The rest of the baseball world was doing a bit over the last couple days, too – it wasn’t just the Cubs (though they certainly figure prominently) …
- The suddenly very big Lukewarm Stove topic for the foreseeable future will be the Cubs’ crowded rotation, and its implications for a Matt Garza trade. I’ll have a bit more on the rotation later this morning, a couple pundits weighed in last night on Garza’s future with the Cubs, and neither sees much of one. Dave Kaplan, of his own volition, responded to a tweet by a CSN colleague about the possibility of the Cubs now extending Garza with a “no chance.” He didn’t really amplify much beyond that, only to say that he can see Garza being traded, but not extended. George Ofman similarly said the free agent pitcher signings mean that the Cubs are “simply steps closer to eventually trading Matt Garza.” When the subject of an extension was brought up, George said it wouldn’t just surprise him, it would “shock” him. So, for whatever reason, a couple insider-y types think there is absolutely no chance Garza is extended by the Cubs.
- I’ll have many, many more thoughts on Garza as the weeks go by – and I’ve previously written at length about the very difficult decision facing the Cubs – but gut still tells me that he’s virtually impossible to trade for any meaningful value until he shows he’s healthy, at the earliest, in Spring Training. And, truth be told, teams are really loathe to make Spring Training trades. They are disruptive, and require a “perfect fit” type situation, particularly where they involve big-time players who would immediately be inserted into the rotation. The last image teams have of Garza is him holding his arm, and walking off the mound. He says he’s healthy, the Cubs say he’s healthy, and I have no reason to doubt them. But if I’m another GM, faced with the prospect of losing a top young player or two for just one year of Garza? I want a hell of a lot more evidence of health than the Cubs’ opinion or even a medical report. I want to see the guy throw. A lot. I think the crowded rotation certainly makes the Cubs’ willingness to trade Garza an increased proposition – I’m just saying that it has no impact whatsoever on other teams’ willingness to buy at a price the Cubs are willing to sell (other than the fact that it took a couple arms off the market). If the Cubs don’t trade Garza before the season opens, by the way, the receiving team cannot get a draft pick after 2013 if Garza walks. So there is a bit of a deadline on this thing. Otherwise, the Cubs keep Garza, hope he pitches well in the first half, and try to swing the best possible deal at the deadline (or try to get an extension together or receive a draft pick when he walks after the season). Just a bunch of lousy options, as far as I’m concerned. Oh what I’d give for a healthy Garza signed to a reasonable extension through 2016 …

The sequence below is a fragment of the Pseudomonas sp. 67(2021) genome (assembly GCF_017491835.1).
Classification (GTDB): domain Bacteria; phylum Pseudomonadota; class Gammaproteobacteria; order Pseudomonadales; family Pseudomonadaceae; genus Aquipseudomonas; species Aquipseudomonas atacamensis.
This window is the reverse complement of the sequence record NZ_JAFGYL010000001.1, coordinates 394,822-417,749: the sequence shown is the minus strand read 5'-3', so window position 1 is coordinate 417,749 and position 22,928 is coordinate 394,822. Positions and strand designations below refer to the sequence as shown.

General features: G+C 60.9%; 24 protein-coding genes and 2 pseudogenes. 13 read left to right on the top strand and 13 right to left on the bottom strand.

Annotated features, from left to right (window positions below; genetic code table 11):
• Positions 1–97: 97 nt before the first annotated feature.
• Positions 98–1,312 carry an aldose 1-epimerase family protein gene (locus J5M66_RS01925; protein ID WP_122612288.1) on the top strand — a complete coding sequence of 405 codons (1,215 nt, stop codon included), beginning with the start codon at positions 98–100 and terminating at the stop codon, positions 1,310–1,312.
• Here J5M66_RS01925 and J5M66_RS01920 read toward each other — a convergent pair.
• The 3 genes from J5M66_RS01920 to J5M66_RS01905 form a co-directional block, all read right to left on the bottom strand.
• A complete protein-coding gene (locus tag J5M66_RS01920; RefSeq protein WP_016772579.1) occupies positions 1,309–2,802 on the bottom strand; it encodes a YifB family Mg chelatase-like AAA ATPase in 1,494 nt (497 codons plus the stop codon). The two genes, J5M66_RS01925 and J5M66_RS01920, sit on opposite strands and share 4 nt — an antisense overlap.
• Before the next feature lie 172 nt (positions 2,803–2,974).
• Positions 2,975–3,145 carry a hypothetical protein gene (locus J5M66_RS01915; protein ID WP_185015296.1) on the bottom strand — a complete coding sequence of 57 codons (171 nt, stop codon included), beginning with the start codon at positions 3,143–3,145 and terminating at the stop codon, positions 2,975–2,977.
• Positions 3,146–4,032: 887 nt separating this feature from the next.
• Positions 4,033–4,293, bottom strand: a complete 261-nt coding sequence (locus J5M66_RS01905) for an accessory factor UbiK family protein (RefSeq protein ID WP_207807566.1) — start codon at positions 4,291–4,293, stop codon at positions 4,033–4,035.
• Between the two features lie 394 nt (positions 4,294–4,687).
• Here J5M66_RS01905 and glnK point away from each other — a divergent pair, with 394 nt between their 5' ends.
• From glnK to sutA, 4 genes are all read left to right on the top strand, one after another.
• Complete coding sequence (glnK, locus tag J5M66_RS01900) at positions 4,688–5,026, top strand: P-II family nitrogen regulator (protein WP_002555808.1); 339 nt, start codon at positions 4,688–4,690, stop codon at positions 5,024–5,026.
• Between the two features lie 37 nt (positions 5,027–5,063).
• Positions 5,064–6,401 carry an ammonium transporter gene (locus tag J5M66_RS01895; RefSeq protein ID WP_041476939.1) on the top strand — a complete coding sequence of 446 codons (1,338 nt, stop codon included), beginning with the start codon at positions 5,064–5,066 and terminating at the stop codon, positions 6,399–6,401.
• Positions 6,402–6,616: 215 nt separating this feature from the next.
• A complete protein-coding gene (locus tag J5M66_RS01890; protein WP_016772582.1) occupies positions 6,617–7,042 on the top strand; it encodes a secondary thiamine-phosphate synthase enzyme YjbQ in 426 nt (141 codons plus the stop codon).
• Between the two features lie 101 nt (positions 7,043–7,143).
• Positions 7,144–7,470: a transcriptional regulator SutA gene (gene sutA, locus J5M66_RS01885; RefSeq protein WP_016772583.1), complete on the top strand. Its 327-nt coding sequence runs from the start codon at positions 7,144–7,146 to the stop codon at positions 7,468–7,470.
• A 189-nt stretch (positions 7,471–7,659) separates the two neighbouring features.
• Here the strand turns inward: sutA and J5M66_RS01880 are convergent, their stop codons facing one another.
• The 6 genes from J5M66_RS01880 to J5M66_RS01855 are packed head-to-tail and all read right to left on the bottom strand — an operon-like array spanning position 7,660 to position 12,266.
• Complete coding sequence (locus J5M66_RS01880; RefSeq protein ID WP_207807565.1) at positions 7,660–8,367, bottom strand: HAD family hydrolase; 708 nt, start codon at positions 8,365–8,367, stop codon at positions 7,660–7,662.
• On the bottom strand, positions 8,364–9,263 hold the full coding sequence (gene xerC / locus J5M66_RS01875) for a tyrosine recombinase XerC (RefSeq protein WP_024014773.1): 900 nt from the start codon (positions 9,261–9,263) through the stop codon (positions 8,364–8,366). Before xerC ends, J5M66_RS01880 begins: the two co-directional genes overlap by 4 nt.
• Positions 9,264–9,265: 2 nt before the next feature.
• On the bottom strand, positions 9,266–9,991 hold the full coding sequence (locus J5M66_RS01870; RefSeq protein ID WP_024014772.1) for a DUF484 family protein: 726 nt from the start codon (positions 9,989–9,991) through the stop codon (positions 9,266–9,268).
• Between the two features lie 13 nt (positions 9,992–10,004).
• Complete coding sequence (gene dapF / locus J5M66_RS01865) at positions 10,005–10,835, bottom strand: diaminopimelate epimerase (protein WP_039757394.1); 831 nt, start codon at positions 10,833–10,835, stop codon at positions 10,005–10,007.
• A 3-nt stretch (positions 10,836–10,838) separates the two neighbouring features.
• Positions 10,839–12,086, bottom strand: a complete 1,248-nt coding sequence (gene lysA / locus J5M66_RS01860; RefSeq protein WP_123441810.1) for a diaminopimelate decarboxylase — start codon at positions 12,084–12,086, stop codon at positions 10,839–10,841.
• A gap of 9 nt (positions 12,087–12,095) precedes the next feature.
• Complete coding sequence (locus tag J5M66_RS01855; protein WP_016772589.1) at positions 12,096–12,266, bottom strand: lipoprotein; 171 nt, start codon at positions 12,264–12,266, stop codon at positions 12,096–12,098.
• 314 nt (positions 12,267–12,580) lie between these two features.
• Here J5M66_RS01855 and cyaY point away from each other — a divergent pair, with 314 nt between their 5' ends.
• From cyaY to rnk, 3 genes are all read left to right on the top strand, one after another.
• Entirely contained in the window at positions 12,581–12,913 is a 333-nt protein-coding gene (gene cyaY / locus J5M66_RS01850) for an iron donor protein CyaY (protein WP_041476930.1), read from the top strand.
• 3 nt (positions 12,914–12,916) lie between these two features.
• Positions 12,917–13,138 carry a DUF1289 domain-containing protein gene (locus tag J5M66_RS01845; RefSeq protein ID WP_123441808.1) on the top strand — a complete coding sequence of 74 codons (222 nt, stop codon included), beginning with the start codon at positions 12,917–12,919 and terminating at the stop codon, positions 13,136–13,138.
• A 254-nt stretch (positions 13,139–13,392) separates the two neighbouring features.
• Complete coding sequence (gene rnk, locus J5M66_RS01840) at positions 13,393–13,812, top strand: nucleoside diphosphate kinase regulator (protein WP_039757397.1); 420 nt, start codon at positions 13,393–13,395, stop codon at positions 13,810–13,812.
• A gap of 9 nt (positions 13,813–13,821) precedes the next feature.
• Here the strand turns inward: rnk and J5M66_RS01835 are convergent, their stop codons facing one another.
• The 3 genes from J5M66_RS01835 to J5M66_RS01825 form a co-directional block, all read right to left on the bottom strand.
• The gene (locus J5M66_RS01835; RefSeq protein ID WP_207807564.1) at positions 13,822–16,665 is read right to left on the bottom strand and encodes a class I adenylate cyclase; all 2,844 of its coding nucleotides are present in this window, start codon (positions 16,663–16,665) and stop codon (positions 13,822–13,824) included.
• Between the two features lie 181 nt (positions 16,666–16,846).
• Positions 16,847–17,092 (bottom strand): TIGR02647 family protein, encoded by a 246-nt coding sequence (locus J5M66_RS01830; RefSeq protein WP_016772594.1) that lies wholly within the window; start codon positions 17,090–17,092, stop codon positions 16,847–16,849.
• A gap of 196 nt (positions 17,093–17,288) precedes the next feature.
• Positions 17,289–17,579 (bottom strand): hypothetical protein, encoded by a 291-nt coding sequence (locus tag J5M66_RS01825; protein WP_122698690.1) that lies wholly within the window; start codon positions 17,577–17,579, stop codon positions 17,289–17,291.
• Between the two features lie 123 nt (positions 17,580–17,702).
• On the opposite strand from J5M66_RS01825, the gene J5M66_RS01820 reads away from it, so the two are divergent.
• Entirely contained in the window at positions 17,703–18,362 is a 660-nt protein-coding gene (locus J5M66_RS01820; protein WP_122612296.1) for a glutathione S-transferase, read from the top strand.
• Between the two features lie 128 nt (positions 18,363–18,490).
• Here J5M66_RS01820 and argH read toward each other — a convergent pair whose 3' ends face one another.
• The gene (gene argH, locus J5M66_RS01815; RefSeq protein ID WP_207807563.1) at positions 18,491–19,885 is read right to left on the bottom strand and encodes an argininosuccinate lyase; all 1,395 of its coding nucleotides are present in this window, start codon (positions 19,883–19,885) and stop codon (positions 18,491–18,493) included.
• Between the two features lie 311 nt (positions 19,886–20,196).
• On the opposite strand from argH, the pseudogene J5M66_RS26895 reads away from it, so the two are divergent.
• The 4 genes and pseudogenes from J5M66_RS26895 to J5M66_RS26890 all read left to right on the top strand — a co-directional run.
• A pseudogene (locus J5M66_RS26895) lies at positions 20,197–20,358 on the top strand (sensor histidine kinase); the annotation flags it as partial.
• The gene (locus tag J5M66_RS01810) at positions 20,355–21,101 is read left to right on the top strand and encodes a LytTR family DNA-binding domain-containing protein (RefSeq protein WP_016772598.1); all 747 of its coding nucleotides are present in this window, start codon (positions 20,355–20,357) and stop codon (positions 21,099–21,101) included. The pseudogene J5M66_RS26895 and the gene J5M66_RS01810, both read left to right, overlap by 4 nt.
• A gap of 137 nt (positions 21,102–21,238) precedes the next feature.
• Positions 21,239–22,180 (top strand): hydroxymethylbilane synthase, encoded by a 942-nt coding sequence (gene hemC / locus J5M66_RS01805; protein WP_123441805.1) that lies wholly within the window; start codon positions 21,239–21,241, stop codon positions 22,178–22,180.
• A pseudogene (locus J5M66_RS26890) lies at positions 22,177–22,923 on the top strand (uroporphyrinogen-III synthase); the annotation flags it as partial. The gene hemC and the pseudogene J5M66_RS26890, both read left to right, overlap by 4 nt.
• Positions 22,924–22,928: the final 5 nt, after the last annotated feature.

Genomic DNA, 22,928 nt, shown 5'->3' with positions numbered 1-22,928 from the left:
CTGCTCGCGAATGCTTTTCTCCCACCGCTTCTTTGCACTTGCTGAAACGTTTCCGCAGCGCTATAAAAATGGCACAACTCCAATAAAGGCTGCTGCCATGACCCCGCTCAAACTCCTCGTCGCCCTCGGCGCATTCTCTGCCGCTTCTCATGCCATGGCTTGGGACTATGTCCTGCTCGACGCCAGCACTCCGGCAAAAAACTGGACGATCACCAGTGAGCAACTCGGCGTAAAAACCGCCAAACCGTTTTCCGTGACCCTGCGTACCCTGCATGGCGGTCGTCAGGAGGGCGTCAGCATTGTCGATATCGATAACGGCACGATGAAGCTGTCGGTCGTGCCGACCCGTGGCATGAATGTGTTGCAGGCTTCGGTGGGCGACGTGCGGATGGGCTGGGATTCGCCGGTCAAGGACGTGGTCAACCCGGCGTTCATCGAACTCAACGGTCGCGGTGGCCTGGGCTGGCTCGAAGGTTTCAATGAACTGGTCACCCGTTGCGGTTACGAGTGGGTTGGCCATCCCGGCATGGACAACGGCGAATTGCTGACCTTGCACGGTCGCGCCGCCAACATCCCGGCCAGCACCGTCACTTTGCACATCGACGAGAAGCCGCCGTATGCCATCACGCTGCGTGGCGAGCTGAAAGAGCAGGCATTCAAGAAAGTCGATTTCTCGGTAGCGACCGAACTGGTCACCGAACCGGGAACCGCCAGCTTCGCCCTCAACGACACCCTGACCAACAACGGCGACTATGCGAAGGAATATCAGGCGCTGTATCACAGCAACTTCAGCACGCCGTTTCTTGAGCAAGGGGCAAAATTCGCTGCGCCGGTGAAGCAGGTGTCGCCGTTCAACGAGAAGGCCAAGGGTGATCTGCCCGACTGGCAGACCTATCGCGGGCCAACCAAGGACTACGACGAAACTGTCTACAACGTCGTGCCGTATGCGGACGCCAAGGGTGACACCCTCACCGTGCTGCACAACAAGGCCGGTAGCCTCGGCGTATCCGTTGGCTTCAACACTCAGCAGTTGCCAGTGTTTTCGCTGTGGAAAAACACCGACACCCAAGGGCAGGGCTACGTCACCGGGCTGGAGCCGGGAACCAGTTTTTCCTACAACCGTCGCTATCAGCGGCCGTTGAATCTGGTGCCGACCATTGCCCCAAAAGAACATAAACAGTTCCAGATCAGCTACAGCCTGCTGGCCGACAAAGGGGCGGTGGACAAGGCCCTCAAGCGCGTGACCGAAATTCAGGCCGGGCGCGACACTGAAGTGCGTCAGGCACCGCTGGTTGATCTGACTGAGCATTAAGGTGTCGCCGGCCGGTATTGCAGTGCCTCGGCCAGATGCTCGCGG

- It happened a couple days ago now, but the Mariners swapped Jason Vargas for Kendrys Morales from the Angels. The deal probably ends the Angels’ quest to deal an outfielder, but probably amplifies the Mariners’ interest in picking up another quality bat. Morales isn’t it for them, and they’re going to want to add an outfielder. That could mean they step up their pursuit of Michael Bourn, or it could mean they have a stronger interest in someone like David DeJesus. (Alfonso Soriano has already nixed the West Coast, save for the Dodgers.)
- Speaking of other teams’ outfield needs, the Phillies are now playing the other side of the leverage coin – just days after reports came out that they were hot and heavy on Cody Ross and maybe even Vernon Wells, now GM Ruben Amaro is out saying that the prices on free agent outfielders are “north of where we want to be.” Well, I mean, I’m just saying … I know where you can get a quality outfielder for just $5 million per year for the next two years (if you deal a nice prospect, that is).
- Speaking of Soriano as a trade candidate: with the rotation becoming average to above-average, and the bullpen starting to look good, are you still on board with dumping Soriano (and Carlos Marmol) for some salary savings and prospects? The offense is already going to be rough in 2013, and, without Soriano, it could be terrifying. Buuuuut, I’m still on board. I still see the rotation moves as being largely about 2014, and I think that, in the right deal, the Cubs could move Soriano without dramatically weakening the overall picture for 2013. It’s still worth pulling the trigger on the right deal.
- Casey McGehee was already pretty much dismissed as a possible right-handed infield bat (the Cubs still need one), but now he’s very dismissed: he’s headed to Japan.
- One of the lefty bullpen options is off the board, as Tom Gorzelanny signed a two-year, $6 million deal with the Brewers (where he might end up starting).